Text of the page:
Omicron Has Delayed Returning to the Office, But More People Are Commuting to WeWork

WeWork has seen desk occupancy rise since Omicron broke out.

A receptionist works behind a transparent shield at the WeWork as the company enhances health and safety standards in response to COVID-19. TOLGA AKMEN/AFP via Getty Images

If you spent most of 2021 working from home, chances are you still do. The Omicron variant of COVID-19 has once again disrupted employers’ plans to summon workers back to offices. Apple has delayed its planned return to the office in February indefinitely as pandemic uncertainties mount. So have other tech companies, banks and countless small businesses.

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Workers—although intention varies depending on level and job title—clearly don’t want to go back in five days a week, or even four days a week. A Bloomberg poll in late December found that the majority of rank-and-file office workers preferred two days a week in office and that managers predominantly preferred three days a week. Only one, of dozens polled, preferred five days “because of home conditions that aren’t conducive to working.”

Nevertheless, many people still desire a dedicated workspace away from the comfort of home that can help establish a healthy work rhythm. Flexible offices became a popular choice during the pandemic.

In December, the first month of Omicron’s wide spread in the U.S., more people signed up to rent desks at WeWork, according to company data released on Monday.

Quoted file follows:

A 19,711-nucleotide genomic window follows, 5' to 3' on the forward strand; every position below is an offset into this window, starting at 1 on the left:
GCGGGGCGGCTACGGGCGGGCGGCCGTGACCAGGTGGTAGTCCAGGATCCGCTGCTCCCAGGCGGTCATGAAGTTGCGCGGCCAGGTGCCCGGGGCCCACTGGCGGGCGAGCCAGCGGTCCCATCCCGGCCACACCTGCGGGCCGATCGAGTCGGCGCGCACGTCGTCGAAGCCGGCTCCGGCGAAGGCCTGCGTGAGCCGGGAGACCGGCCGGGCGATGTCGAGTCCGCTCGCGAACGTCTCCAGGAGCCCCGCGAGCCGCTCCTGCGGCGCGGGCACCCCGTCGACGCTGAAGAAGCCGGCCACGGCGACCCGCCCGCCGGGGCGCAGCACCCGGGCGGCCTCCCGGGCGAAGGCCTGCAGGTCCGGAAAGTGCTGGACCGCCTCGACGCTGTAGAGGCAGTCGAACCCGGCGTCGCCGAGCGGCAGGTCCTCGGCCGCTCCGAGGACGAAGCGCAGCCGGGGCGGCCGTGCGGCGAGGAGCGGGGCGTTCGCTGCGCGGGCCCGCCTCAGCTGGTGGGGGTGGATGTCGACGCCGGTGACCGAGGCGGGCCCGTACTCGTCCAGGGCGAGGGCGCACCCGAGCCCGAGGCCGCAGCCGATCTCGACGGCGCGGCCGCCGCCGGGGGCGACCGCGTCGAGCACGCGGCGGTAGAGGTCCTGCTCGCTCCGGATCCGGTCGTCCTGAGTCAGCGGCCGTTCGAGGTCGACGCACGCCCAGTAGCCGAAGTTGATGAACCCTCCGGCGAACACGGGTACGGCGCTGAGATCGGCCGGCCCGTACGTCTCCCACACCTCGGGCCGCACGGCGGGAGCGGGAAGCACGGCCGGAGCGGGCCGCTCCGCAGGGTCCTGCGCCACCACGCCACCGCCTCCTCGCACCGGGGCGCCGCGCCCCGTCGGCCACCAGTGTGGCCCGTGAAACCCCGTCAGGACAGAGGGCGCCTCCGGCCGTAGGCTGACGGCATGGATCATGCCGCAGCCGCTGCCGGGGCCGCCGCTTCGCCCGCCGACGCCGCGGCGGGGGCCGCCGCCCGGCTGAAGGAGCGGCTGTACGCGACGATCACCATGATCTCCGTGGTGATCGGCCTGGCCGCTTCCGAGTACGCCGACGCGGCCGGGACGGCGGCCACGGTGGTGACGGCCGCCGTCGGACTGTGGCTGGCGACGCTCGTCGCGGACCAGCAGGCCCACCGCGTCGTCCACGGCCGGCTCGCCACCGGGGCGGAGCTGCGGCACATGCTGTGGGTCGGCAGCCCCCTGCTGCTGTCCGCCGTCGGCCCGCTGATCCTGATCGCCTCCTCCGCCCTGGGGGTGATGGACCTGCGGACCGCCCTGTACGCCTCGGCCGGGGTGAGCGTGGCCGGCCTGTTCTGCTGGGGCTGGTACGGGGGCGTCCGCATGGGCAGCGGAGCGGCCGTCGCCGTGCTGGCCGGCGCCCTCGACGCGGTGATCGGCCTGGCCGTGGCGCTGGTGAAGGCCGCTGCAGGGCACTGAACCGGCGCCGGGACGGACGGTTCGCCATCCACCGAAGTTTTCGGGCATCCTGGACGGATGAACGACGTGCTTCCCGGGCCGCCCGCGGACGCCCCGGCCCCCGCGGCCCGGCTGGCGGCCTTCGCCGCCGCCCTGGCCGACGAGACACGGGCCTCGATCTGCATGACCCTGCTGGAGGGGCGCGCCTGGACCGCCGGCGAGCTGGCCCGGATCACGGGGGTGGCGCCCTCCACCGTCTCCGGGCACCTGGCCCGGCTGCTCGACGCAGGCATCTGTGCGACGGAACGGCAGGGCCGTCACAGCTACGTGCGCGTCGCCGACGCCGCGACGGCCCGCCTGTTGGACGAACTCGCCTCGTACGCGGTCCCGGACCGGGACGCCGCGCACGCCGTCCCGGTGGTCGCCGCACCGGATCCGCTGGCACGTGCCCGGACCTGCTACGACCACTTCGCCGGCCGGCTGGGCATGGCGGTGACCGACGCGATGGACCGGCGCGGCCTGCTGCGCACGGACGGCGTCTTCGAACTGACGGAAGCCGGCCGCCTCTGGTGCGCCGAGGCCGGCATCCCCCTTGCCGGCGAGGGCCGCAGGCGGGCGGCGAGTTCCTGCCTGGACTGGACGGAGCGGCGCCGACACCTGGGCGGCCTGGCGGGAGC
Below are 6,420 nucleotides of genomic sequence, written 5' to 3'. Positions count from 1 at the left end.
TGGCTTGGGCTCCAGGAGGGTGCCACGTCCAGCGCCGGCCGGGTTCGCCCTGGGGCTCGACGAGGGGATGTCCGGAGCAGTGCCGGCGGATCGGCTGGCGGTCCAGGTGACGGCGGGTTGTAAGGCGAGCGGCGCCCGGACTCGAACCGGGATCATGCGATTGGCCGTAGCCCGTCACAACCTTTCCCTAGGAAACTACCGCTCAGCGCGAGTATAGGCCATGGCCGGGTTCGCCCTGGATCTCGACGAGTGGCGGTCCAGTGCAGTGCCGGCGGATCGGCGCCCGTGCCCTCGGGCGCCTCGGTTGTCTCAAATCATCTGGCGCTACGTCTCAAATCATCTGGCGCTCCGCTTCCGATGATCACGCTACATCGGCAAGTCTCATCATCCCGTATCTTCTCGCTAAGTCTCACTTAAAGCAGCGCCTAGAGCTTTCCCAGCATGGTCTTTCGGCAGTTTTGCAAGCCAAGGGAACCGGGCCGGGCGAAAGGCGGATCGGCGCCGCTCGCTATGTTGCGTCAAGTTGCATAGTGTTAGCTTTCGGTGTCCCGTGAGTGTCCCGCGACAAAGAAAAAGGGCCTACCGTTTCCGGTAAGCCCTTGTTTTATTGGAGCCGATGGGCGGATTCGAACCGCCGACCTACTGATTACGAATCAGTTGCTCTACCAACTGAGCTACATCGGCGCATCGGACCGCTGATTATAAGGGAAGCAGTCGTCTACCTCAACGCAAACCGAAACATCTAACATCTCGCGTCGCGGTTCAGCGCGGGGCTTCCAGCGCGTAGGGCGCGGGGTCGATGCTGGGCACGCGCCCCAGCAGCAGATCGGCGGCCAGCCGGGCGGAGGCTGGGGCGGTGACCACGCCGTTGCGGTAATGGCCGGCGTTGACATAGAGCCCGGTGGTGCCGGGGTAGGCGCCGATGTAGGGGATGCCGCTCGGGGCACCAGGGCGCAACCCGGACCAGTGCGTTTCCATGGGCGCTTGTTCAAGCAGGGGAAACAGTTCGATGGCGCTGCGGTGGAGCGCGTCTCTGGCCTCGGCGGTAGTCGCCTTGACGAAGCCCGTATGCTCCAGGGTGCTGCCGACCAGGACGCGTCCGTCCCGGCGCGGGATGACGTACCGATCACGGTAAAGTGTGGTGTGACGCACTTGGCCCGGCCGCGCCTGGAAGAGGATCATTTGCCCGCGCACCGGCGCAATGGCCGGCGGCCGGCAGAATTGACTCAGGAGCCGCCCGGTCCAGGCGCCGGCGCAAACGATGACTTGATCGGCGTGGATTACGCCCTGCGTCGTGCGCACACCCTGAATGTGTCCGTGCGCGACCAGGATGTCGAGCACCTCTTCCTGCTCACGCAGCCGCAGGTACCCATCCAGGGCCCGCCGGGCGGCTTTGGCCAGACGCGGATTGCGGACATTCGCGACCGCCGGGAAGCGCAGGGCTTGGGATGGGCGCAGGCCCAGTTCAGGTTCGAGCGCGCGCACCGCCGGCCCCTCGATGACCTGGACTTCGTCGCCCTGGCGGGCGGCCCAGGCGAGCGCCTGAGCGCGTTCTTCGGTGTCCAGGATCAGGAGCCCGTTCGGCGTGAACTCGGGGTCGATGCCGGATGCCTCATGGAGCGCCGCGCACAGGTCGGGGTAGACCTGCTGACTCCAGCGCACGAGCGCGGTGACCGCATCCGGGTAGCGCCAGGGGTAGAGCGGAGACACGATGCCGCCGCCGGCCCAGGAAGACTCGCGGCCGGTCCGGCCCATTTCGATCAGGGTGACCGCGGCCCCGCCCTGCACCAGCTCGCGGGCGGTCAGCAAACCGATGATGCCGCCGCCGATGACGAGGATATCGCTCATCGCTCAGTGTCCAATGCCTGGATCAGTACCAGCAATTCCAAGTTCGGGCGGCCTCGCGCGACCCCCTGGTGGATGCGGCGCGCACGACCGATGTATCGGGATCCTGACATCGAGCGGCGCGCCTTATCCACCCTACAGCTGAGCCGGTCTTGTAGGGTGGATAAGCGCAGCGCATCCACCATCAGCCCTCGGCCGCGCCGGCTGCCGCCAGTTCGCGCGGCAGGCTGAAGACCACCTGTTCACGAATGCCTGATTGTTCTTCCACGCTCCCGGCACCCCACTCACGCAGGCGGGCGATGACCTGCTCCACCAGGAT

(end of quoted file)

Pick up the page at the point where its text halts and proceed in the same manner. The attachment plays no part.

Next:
Gross desk sales, measured by the number of desks rented across all WeWork locations globally, rose to 66,000 in December from 55,000 in November 43,000 in October 2021. Physical occupancy rate reached 63 percent at the end of December, up from 56 percent at the end of the third quarter.

“I come to WeWork because I desire human interaction during my daily workday,” Elana Boulos, a WeWork client since December 2020 who runs an event startup called Camp Joy, told Observer. “I am a person who loves socialization and the networking opportunities are still present to meet someone while I’m pouring my morning coffee or sitting in the common space.”

WeWork also saw a growing number of enterprise and individual customers sign up for its “All Access” membership, which provides extra flexibility to advance book workspaces at any WeWork location and office perks like printing credits, refreshment and conference room booking. In December, WeWork added 4,000 “All Access” members from the previous month.

“WeWork allows for a change of scenery and provides unlimited options for the physical location where I will work from that day,” Boulos said. “Somedays I get in the elevator to see which WeWork floor the doors open on first, and then I’ll spend my day working on that floor. I know it’s small but being able to look out the window from a different perspective each day helps my brain stay active which in return helps me stay sharp on my work.”

WeWork said its membership is roughly evenly split between individual and enterprise clients (with more than 500 employees). “Small businesses have returned at a slightly faster rate, as these organizations often have fewer resources to support long-term remote work and are more driven by in-person collaboration to facilitate culture,” Melinda Holland, president and COO of the Americas, WeWork, told Observer. “On the other hand, enterprise organizations are looking to WeWork to power long-term hybrid work models by integrating flexible space into their portfolios.”

Omicron Has Delayed Returning to the Office, But More People Are Commuting to WeWork